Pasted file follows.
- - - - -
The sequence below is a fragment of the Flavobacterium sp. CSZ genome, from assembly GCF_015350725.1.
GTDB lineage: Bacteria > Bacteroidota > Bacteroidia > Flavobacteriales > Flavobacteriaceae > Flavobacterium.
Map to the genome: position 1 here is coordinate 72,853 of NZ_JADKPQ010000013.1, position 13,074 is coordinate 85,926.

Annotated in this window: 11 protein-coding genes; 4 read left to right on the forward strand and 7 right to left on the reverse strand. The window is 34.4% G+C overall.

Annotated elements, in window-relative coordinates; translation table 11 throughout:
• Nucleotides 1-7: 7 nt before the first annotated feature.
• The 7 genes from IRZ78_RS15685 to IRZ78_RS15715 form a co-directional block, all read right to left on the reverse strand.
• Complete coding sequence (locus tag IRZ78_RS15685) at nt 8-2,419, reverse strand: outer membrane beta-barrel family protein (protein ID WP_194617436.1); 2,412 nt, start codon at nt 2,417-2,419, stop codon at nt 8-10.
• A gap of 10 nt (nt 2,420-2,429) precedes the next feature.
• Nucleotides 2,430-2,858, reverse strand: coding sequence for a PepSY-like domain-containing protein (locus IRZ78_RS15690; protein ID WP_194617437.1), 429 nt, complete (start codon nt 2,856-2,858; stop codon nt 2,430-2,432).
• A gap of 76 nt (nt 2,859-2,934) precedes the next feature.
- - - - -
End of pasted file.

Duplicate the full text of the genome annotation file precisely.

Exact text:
The sequence below is a fragment of the Flavobacterium sp. CSZ genome, from assembly GCF_015350725.1.
GTDB lineage: Bacteria > Bacteroidota > Bacteroidia > Flavobacteriales > Flavobacteriaceae > Flavobacterium.
Map to the genome: position 1 here is coordinate 72,853 of NZ_JADKPQ010000013.1, position 13,074 is coordinate 85,926.

Annotated in this window: 11 protein-coding genes; 4 read left to right on the forward strand and 7 right to left on the reverse strand. The window is 34.4% G+C overall.

Annotated elements, in window-relative coordinates; translation table 11 throughout:
• Nucleotides 1-7: 7 nt before the first annotated feature.
• The 7 genes from IRZ78_RS15685 to IRZ78_RS15715 form a co-directional block, all read right to left on the reverse strand.
• Complete coding sequence (locus tag IRZ78_RS15685) at nt 8-2,419, reverse strand: outer membrane beta-barrel family protein (protein ID WP_194617436.1); 2,412 nt, start codon at nt 2,417-2,419, stop codon at nt 8-10.
• A gap of 10 nt (nt 2,420-2,429) precedes the next feature.
• Nucleotides 2,430-2,858, reverse strand: coding sequence for a PepSY-like domain-containing protein (locus IRZ78_RS15690; protein ID WP_194617437.1), 429 nt, complete (start codon nt 2,856-2,858; stop codon nt 2,430-2,432).
• A gap of 76 nt (nt 2,859-2,934) precedes the next feature.